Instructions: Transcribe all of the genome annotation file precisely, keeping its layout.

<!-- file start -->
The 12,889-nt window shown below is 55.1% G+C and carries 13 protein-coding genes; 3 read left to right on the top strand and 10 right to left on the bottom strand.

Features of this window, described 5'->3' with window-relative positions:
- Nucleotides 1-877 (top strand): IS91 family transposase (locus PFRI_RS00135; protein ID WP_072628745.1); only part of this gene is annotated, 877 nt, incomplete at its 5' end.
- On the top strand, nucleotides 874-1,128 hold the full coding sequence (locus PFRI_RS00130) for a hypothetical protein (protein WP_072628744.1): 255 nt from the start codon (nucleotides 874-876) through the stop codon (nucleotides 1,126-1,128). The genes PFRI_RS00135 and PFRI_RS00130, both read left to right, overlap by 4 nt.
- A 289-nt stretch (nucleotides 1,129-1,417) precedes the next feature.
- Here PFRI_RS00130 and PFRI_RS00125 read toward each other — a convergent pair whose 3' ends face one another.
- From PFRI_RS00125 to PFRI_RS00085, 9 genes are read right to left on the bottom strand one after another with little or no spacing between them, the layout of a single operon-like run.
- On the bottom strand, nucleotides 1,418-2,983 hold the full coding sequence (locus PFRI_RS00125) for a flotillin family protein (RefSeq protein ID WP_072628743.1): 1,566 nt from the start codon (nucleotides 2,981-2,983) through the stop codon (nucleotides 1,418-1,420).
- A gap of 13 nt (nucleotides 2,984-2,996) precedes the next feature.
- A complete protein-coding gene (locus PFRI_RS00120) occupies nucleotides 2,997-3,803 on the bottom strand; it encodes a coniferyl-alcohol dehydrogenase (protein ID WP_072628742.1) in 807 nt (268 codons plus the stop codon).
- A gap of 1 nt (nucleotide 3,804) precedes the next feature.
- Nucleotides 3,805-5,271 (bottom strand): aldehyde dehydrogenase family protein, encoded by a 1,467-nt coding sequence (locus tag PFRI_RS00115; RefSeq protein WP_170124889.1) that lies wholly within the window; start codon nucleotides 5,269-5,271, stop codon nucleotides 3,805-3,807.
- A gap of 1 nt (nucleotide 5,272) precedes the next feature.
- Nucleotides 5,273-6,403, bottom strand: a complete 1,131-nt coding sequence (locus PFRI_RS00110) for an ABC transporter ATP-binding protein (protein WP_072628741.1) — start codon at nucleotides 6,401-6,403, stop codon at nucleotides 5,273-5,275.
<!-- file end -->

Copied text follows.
The 12,889-nt window shown below is 55.1% G+C and carries 13 protein-coding genes; 3 read left to right on the top strand and 10 right to left on the bottom strand.

Features of this window, described 5'->3' with window-relative positions:
- Nucleotides 1-877 (top strand): IS91 family transposase (locus PFRI_RS00135; protein ID WP_072628745.1); only part of this gene is annotated, 877 nt, incomplete at its 5' end.
- On the top strand, nucleotides 874-1,128 hold the full coding sequence (locus PFRI_RS00130) for a hypothetical protein (protein WP_072628744.1): 255 nt from the start codon (nucleotides 874-876) through the stop codon (nucleotides 1,126-1,128). The genes PFRI_RS00135 and PFRI_RS00130, both read left to right, overlap by 4 nt.
- A 289-nt stretch (nucleotides 1,129-1,417) precedes the next feature.
- Here PFRI_RS00130 and PFRI_RS00125 read toward each other — a convergent pair whose 3' ends face one another.
- From PFRI_RS00125 to PFRI_RS00085, 9 genes are read right to left on the bottom strand one after another with little or no spacing between them, the layout of a single operon-like run.
- On the bottom strand, nucleotides 1,418-2,983 hold the full coding sequence (locus PFRI_RS00125) for a flotillin family protein (RefSeq protein ID WP_072628743.1): 1,566 nt from the start codon (nucleotides 2,981-2,983) through the stop codon (nucleotides 1,418-1,420).
- A gap of 13 nt (nucleotides 2,984-2,996) precedes the next feature.
- A complete protein-coding gene (locus PFRI_RS00120) occupies nucleotides 2,997-3,803 on the bottom strand; it encodes a coniferyl-alcohol dehydrogenase (protein ID WP_072628742.1) in 807 nt (268 codons plus the stop codon).
- A gap of 1 nt (nucleotide 3,804) precedes the next feature.
- Nucleotides 3,805-5,271 (bottom strand): aldehyde dehydrogenase family protein, encoded by a 1,467-nt coding sequence (locus tag PFRI_RS00115; RefSeq protein WP_170124889.1) that lies wholly within the window; start codon nucleotides 5,269-5,271, stop codon nucleotides 3,805-3,807.
- A gap of 1 nt (nucleotide 5,272) precedes the next feature.
- Nucleotides 5,273-6,403, bottom strand: a complete 1,131-nt coding sequence (locus PFRI_RS00110) for an ABC transporter ATP-binding protein (protein WP_072628741.1) — start codon at nucleotides 6,401-6,403, stop codon at nucleotides 5,273-5,275.